The basic conceit, however, never changed: Evens was aiming to put a world between two covers. But, instead of just one city, I wanted to make it a kind of European amalgam.
For, despite seemingly effortless shifts of style and character, Les Rigoles was planned with a military precision. As it expanded, so did Evens' key resource — his heavily annotated pile of black-and-white storyboards.
These, he says, were realized "very unchronologically. I like to do it when the creation of something is fresh. But this time, especially with the big set-piece drawings, I often had a sketch I carried around, fleshing it out with little details and phrases.
It could take a year, it could take two years…because I always knew that more was going to be added. I didn't want fancy graphic vignettes that might interrupt the narrative.
Plot had to go on and character needed to continue and they had to be fully part of that. For the restaurant in the book, where much of the action happens, he made a precise floor plan.
Because all three of the main characters start their story here and it's two hundred pages before the last one leaves.
So it needed to have a sense of knowing where you were. The reader won't notice that there's a program, that I mapped everything out. But, as long as we're in that restaurant, they'll have an unconscious sense of knowing where they are, of feeling somehow moored.
When he plonks the well-worn stack of storyboards in front of me, I'm impressed. It's a big pile that has to weigh five or six pounds.
But Evens says he kept it with him every minute, every day. The strategy, although cumbersome, helped him avoid "long detours and mistakes".
It was especially useful since his narrative ricochets between three characters. So what I sometimes did was take this pile of papers, then re-arrange it by character… Just to check out what might happen with a different narrative arc.
Or I would read it again to see how the characters alternated, to think about how this choice or that one might alter the rhythm. The method also served to discipline his graphic facility.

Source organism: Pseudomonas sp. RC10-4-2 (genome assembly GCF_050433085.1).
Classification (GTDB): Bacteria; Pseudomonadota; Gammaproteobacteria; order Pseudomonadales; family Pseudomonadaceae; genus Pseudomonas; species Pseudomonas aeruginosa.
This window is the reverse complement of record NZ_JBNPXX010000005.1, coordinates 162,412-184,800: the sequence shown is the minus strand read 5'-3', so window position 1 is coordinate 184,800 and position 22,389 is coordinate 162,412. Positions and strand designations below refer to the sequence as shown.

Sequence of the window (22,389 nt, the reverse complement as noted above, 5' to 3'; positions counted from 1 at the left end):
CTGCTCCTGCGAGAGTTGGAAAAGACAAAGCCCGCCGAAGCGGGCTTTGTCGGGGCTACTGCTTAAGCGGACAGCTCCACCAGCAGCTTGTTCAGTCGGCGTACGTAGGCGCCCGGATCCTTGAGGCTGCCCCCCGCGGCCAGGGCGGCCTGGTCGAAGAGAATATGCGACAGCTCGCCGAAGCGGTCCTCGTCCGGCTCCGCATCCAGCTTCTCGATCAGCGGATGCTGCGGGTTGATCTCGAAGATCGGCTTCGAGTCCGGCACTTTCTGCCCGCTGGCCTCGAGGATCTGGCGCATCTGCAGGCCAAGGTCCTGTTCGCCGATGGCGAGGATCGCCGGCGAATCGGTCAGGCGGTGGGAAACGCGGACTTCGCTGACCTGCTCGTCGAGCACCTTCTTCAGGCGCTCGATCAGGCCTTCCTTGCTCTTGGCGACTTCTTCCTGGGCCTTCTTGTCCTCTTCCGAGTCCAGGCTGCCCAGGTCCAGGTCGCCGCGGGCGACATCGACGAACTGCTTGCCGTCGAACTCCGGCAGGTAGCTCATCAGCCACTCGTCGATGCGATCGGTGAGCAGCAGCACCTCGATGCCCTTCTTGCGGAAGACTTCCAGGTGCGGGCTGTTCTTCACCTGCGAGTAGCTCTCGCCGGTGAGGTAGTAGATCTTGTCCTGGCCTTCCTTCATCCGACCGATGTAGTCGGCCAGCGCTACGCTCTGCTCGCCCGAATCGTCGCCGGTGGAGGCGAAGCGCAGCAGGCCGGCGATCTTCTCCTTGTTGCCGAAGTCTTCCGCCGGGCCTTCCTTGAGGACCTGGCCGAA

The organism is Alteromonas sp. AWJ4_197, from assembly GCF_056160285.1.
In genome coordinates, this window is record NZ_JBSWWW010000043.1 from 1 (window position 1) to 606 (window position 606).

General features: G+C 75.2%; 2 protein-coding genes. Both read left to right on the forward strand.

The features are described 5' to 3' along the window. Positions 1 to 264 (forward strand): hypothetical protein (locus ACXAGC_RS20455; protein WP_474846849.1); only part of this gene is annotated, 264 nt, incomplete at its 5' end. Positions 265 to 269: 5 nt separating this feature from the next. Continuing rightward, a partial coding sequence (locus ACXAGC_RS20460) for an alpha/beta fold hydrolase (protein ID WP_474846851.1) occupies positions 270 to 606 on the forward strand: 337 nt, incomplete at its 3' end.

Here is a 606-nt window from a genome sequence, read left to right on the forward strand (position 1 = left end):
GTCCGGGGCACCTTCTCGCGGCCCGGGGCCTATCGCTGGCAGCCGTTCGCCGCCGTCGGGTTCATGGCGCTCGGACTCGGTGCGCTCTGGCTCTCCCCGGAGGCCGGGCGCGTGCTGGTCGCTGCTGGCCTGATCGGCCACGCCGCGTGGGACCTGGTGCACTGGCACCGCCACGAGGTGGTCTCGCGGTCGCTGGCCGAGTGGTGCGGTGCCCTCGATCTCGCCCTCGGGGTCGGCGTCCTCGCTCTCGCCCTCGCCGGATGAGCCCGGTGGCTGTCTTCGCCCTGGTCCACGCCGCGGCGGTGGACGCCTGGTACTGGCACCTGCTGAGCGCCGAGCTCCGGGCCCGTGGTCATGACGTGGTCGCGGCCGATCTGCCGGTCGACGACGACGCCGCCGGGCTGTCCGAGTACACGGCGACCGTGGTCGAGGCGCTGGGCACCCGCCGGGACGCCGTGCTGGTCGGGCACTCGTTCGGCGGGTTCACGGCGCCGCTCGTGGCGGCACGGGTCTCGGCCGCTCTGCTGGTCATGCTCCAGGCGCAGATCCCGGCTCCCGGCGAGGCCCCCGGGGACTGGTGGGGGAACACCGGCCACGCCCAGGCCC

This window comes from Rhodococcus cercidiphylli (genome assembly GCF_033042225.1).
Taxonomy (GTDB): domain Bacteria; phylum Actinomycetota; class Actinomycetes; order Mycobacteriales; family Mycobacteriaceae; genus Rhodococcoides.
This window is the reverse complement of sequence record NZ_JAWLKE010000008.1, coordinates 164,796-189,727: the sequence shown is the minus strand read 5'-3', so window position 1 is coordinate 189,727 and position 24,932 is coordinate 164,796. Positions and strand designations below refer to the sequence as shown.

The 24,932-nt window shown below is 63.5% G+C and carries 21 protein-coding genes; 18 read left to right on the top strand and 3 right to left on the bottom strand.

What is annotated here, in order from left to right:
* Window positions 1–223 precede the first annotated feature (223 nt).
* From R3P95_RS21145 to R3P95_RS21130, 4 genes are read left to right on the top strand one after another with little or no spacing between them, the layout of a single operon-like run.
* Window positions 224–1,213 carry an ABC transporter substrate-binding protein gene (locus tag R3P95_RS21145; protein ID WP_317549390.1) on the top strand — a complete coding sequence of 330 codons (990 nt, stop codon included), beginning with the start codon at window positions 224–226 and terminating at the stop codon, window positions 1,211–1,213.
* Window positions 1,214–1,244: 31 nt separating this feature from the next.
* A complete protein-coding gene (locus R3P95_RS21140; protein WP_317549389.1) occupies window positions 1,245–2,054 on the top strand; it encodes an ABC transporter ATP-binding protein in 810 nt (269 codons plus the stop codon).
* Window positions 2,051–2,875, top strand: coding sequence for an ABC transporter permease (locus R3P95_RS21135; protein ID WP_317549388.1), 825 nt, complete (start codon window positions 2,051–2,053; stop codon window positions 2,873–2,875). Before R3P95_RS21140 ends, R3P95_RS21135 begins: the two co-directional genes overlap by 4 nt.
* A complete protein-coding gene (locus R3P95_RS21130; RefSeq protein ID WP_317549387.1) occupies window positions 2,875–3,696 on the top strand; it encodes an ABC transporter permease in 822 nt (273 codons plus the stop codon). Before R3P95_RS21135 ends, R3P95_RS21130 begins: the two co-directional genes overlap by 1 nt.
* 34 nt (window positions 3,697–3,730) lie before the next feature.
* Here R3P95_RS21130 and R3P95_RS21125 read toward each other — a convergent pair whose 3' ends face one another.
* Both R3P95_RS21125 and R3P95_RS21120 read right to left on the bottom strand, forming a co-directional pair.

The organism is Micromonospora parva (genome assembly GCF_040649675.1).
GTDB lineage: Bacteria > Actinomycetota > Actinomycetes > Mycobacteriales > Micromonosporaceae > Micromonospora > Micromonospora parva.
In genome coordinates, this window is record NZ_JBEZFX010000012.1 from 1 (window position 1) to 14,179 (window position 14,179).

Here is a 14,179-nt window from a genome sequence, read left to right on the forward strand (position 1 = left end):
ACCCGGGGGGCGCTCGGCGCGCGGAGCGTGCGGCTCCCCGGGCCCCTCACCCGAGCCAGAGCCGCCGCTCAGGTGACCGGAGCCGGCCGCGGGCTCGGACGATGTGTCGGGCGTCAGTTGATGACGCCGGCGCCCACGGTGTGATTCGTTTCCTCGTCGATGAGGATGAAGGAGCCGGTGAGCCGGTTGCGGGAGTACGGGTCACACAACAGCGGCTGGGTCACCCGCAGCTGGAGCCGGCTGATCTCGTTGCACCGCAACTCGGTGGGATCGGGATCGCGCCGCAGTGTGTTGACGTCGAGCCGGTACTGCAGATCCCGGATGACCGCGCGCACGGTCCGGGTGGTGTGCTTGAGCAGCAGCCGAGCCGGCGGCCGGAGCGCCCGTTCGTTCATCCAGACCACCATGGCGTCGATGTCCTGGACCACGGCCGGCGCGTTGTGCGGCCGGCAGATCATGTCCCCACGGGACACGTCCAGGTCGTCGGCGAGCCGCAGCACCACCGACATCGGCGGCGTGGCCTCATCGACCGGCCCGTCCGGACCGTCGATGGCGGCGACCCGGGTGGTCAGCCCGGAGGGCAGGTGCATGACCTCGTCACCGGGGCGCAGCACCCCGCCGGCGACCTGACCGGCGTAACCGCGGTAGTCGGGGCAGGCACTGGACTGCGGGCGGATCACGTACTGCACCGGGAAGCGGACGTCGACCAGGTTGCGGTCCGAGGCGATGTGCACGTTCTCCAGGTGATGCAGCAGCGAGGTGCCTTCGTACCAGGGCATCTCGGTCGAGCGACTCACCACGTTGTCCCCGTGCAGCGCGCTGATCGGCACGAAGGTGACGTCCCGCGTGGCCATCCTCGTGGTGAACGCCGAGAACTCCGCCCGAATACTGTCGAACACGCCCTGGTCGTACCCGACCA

I had some pages with these escalating chains of adventure, all these escapades that we were going to see him have.
They were very attractive occasions for graphic showmanship and they were making eyes at me for literally years … Come on, draw me — it's gonna be fun!
But all those, at some point, got stripped away. I replaced them with a little personal theme, one that better captures the rapport between a manic person and the people close to him.
Over the four years it took him to create the book, there were many side projects. For the fortieth birthday of his French publisher, Actes Sud, Evens executed a fresque in a never-ending pattern.
For the Flemish Literature Fund, he made a map of lyrical poetry. There was a mural that went up Brussels this is his second mural; Antwerp already had one.
Halfway through , the in-progress Les Rigoles was also shown at Brussels' Millennium Iconoclast Museum of Art or MIMA. The new book was written in Dutch and French, "with a few scenes in English.
Where the computer comes in is for research; when I want things to be 'right' or inspired by actual stuff, then I'll look something up.Brecht Evens ist ein belgischer Comic-Autor. Brecht Evens «Les Rigoles» Actes Sud Courtesy Galerie Martel Paris. Vor 10 Jahren erscheint Brecht Evens erste Graphic Novel «Am falschen Ort» und. Brecht Evens (* ) ist ein belgischer Comic-Autor. Biographie[Bearbeiten | Quelltext bearbeiten]. Sein Debüt als Comiczeichner gab Brecht Evens mit. Brecht Evens, geboren , lebt als Comiczeichner, Illustrator und Musiker in Gent. Mit “Ergens waar je niet will zijn” gelang ihm der internationale Durchbruch.